CANADA FX DEBT-C$ a touch firmer as Bank of Canada, oil keeps moves in check

Thu Oct 23, 2014 4:46pm EDT
 
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(Adds analyst comment, closing figures, details)
    * Canadian dollar at C$1.1233 or 89.02 U.S. cents
    * Bond prices lower across the maturity curve

    By Solarina Ho
    TORONTO, Oct 23 (Reuters) - The Canadian dollar was
marginally stronger against its U.S. counterpart on Thursday,
following Wednesday's volatility on disappointing economic data
and a mixed message from the Bank of Canada.
    The currency touched its weakest level on Wednesday after
unexpectedly soft retail sales data, but quickly strengthened to
its firmest level of the session after the Bank of Canada
dropped its reference to neutrality in its rate statement.
    Investors were unable to get clarity from the Bank of Canada
when a scheduled press conference was canceled after a gunman
shot dead a soldier at the Canadian War Memorial in Ottawa and
gunfire erupted inside parliament, near a room where Prime
Minister Stephen Harper was speaking.
    "CAD's really just held fairly tight throughout the entire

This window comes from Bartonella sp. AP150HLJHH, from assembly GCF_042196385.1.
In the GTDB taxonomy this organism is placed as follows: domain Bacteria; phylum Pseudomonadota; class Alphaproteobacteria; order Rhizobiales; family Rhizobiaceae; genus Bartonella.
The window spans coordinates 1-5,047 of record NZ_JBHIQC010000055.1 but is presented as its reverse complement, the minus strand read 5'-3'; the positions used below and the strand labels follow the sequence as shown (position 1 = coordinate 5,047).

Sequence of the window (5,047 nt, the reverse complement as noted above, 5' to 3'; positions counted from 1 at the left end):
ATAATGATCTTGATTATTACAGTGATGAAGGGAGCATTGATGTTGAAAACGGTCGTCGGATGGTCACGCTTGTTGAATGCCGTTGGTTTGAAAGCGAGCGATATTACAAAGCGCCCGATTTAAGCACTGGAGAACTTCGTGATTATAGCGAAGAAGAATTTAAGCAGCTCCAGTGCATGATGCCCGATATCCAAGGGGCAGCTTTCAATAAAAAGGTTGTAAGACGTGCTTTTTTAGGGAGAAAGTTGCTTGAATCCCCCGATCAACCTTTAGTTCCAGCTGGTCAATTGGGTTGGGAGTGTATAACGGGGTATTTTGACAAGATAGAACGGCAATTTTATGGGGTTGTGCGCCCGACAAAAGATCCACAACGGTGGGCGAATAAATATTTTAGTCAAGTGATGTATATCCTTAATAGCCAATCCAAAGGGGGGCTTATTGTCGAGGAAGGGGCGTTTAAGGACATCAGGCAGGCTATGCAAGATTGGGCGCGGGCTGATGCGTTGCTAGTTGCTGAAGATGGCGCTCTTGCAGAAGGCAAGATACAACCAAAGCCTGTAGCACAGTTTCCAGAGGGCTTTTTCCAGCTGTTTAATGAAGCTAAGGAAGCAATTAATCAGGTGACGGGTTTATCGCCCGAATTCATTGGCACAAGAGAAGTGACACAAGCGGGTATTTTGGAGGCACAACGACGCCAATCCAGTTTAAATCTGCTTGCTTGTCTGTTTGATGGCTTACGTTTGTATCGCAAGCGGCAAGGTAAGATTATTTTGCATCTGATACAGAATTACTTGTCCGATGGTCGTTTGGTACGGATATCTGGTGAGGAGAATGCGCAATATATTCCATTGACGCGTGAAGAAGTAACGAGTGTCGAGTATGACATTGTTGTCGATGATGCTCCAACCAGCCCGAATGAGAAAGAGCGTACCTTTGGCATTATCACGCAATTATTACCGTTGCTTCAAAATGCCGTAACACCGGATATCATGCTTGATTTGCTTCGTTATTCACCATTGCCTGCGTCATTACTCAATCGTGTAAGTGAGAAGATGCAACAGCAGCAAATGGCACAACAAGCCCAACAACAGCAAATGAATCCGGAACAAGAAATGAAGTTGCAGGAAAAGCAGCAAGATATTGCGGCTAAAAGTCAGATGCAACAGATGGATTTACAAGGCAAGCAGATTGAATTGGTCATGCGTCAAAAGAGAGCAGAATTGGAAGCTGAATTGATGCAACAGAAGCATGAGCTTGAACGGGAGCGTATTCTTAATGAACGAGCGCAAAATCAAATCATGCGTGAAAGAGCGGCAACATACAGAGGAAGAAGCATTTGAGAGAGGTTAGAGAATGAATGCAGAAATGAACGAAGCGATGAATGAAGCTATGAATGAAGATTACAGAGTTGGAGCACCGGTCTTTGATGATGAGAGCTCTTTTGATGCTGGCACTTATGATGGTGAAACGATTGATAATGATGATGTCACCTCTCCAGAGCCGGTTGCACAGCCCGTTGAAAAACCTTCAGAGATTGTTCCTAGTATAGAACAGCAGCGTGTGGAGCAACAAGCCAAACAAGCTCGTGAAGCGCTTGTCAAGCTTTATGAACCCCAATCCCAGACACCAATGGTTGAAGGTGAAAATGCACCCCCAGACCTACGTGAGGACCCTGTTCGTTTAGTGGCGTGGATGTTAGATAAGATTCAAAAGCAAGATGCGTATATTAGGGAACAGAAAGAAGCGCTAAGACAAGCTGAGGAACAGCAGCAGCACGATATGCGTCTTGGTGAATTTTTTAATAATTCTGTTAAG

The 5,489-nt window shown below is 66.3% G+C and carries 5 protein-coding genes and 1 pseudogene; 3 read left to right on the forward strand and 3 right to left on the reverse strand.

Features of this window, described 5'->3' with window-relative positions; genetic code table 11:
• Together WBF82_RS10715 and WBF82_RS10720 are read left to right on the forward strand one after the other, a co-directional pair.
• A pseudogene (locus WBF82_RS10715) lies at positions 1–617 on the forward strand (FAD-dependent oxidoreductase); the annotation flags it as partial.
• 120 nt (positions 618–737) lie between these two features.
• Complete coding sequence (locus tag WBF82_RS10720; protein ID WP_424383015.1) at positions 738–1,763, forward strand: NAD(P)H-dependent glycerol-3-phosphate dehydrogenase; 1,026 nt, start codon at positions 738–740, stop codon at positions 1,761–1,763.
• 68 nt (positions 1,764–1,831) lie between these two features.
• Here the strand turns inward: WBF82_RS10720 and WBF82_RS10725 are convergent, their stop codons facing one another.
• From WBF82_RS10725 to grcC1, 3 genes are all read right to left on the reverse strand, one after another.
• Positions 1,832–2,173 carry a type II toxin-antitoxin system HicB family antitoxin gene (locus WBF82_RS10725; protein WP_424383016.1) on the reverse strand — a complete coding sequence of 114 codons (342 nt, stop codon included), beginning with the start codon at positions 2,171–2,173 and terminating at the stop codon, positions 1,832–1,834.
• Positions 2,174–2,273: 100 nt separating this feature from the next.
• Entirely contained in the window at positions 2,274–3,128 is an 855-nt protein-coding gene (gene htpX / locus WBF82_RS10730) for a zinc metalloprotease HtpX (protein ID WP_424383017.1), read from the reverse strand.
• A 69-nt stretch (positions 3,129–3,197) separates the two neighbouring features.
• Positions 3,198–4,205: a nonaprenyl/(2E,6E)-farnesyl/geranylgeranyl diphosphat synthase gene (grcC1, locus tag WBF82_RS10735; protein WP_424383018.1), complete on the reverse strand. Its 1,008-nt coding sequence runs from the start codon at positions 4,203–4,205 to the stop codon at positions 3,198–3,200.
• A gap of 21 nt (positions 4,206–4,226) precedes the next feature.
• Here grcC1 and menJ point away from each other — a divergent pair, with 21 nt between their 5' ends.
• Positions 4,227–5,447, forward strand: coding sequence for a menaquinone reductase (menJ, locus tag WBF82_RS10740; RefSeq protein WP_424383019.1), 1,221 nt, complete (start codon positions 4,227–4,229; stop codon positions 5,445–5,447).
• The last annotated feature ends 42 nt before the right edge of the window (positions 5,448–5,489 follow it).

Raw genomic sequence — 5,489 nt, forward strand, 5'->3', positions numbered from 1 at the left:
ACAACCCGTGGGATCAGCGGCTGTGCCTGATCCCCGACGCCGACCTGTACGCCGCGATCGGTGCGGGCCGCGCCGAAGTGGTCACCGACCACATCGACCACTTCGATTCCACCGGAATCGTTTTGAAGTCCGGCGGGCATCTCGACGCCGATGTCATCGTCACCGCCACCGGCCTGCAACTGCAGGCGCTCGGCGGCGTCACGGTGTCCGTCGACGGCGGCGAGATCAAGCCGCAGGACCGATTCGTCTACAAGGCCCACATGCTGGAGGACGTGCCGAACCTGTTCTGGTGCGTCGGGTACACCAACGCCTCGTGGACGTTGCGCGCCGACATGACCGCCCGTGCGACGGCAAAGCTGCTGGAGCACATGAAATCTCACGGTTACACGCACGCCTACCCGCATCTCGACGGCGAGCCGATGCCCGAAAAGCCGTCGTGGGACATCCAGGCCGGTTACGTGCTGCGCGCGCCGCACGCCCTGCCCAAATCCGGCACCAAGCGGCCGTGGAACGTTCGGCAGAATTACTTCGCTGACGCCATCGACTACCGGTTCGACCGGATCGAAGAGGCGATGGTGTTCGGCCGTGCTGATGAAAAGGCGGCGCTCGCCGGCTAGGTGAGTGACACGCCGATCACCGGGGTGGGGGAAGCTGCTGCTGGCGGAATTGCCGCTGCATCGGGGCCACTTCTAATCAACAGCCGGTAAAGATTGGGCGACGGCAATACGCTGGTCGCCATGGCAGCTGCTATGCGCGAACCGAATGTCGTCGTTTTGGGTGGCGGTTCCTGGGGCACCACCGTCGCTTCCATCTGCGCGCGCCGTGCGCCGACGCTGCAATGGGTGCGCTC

session ... We have oil prices, which even though they're higher
on the day, are still fairly suppressed," said Camilla Sutton,
chief currency strategist at Scotiabank.
    "And we had yesterday's conflicted (message) between a
somewhat hawkish statement and a more dovish (monetary policy
report), and the absence of a press conference."
    The Canadian dollar, which was among the strongest
performing currencies, closed at C$1.1233 to the greenback, or
89.02 U.S. cents, only slightly firmer than Wednesday finish at
C$1.1243, or 88.94 U.S. cents.
    Investors had widely expected the central bank to hold its
key interest rate at 1 percent, which it did, and to maintain a
neutral to dovish cautious tone in its monetary policy report.
After abandoning the "neutral" reference, market participants
were hoping to glean additional details on the Bank of Canada's
intentions and overall outlook.
    Canadian government bond prices were lower across the
maturity curve, with the two-year off 4.5 Canadian
cents to yield 1.008 percent and the benchmark 10-year
 shedding 36 Canadian cents to yield 2 percent.

 (Editing by Nick Zieminski and Grant McCool)